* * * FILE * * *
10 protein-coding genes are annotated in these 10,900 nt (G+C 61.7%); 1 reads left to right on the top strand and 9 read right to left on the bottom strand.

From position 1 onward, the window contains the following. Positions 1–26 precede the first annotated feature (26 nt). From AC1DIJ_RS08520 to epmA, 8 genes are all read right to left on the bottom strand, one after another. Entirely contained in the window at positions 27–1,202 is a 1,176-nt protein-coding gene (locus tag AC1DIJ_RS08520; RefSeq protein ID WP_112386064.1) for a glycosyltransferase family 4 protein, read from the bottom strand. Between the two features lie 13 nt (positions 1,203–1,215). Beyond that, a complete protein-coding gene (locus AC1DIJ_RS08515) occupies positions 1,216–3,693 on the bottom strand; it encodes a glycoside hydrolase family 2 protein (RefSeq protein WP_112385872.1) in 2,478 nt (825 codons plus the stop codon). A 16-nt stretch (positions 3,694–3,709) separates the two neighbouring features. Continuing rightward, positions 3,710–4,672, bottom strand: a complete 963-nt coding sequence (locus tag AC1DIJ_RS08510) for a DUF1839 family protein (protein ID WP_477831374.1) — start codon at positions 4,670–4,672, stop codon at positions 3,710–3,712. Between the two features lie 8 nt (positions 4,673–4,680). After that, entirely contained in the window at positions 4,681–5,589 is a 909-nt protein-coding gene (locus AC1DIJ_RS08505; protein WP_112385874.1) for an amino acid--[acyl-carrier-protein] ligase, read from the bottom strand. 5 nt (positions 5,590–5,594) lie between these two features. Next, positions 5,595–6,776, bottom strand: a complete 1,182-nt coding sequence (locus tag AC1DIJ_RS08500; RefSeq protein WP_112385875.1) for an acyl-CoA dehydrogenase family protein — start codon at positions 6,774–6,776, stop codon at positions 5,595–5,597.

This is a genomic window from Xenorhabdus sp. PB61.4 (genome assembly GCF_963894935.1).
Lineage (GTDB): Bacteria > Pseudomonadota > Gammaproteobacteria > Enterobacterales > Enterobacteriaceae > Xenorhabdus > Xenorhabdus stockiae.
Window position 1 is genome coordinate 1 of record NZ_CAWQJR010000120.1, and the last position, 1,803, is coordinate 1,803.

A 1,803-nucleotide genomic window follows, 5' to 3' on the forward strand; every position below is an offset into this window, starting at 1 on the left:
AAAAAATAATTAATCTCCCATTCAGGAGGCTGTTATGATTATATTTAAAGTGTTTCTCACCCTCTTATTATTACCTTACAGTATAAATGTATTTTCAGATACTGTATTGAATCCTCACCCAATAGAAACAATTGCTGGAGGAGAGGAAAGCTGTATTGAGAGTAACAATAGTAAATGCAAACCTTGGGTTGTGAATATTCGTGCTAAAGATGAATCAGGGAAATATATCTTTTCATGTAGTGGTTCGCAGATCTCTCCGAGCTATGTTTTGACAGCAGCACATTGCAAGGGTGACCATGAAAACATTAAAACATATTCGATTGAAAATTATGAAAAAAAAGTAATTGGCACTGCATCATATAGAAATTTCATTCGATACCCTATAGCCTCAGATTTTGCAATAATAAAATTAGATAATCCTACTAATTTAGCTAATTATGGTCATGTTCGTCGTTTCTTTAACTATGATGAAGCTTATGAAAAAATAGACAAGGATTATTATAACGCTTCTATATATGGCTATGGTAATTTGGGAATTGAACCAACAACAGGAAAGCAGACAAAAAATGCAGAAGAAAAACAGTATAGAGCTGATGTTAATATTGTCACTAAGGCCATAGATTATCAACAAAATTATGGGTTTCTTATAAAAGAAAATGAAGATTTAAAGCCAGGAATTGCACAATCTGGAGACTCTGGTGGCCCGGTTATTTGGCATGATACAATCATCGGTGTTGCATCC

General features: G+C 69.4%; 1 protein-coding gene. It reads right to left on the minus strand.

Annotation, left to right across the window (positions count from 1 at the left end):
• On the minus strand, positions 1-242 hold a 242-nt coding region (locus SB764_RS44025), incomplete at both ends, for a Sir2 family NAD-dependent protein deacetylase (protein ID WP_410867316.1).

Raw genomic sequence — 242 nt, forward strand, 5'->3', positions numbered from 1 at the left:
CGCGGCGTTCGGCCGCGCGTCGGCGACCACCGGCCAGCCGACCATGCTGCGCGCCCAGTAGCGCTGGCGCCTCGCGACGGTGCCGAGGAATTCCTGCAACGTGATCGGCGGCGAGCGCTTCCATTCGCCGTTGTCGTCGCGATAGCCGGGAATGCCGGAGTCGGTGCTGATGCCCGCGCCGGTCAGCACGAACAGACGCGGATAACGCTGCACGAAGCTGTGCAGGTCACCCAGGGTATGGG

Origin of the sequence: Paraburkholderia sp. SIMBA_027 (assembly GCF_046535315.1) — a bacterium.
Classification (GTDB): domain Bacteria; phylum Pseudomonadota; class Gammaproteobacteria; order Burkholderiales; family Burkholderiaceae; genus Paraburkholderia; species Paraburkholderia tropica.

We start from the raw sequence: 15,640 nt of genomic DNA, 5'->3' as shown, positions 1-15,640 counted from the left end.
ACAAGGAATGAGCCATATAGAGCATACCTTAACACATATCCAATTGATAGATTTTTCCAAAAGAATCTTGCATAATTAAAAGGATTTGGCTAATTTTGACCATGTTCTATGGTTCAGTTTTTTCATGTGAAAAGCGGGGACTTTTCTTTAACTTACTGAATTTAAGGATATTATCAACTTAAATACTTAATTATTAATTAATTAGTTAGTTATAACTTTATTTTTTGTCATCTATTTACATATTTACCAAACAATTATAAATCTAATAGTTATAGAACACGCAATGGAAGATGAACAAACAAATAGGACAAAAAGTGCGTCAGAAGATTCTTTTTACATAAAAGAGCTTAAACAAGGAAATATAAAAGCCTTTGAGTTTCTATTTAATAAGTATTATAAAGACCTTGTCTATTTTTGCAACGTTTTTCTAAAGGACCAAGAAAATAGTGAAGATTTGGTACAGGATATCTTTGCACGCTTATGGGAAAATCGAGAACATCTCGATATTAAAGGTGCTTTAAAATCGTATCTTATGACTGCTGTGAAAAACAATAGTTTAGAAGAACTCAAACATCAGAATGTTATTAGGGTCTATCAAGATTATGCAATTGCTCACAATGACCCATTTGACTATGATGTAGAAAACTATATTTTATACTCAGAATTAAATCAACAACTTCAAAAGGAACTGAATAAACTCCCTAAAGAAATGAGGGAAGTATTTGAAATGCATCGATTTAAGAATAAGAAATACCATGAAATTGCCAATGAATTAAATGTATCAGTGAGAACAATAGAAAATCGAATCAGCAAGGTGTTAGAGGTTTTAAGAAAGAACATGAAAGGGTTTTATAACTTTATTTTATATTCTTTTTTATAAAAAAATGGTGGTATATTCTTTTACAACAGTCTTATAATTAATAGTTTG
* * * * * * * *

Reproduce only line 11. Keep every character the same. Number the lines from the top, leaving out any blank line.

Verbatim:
Raw genomic sequence — 242 nt, forward strand, 5'->3', positions numbered from 1 at the left: